Role of Public Support in Sports Fan Formation Processes: Approach by Cultural Transmission Model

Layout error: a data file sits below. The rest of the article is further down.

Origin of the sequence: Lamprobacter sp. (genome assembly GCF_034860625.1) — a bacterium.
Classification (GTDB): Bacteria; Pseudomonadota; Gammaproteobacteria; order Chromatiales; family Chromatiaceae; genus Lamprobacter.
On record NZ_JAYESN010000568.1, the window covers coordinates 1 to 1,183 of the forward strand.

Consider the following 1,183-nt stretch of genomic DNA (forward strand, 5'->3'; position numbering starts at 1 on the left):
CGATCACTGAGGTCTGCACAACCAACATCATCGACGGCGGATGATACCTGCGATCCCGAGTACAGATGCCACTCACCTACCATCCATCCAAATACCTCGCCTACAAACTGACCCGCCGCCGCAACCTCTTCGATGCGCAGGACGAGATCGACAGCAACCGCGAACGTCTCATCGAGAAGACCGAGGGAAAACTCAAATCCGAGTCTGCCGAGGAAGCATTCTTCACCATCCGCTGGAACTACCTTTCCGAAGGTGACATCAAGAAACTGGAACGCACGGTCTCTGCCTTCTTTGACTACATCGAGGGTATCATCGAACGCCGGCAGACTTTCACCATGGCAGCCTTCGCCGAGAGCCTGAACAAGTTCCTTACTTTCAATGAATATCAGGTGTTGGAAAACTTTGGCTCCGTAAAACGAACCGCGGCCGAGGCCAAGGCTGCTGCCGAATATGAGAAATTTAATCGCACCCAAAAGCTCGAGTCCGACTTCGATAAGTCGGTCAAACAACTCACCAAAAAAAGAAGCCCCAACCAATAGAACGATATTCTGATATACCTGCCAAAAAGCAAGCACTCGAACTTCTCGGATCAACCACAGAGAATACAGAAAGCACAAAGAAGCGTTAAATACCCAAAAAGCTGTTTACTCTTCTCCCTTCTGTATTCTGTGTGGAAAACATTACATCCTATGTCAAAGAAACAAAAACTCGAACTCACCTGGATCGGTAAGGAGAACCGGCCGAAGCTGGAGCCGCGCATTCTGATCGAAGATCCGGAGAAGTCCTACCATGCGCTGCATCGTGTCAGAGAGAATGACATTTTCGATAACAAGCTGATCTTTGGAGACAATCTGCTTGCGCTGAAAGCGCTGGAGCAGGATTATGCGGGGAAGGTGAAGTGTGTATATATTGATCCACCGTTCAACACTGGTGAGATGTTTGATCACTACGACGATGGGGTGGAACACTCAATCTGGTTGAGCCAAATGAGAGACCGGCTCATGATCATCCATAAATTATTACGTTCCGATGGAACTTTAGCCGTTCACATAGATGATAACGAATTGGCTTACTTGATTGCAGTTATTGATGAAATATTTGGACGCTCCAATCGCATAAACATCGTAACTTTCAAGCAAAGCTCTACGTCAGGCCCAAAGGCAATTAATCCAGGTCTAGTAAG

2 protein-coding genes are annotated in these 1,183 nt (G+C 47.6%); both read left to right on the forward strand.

The consumption activity of watching sports generates an experience value of “being moved.” Through sports, people gain some non-monetary value, such as “being moved” and “being connected” with others, which cannot be replaced by viewing other phenomena. Numerous studies have used the contingent valuation method (CVM) to measure these non-monetary values of “being moved” and “making connections,” which cannot be traded in the market. These studies, examining four North American major sports (hockey, basketball, football, and baseball) or European soccer teams as examples (Castellanos et al., J Sports Econ 12(4):464–486, 2011), measured the non-monetary values that professional sports teams can generate. For instance, Johnson et al. (J Sports Econ 2(1):6–21, 2001) measured the annual intangible value that the Pittsburgh Penguins, an American professional ice hockey league, bestowed upon the local community, calculating its value: as much as 5.27 million dollars (on average, 5.57 USD per household). This value is significantly higher among Penguin fans than among those who are not. Fans not only receive experience values through watching their supported team’s matches; they are also believed to receive other various benefits such as the existential value of the sports team, including the pride of living in the town that has the team.
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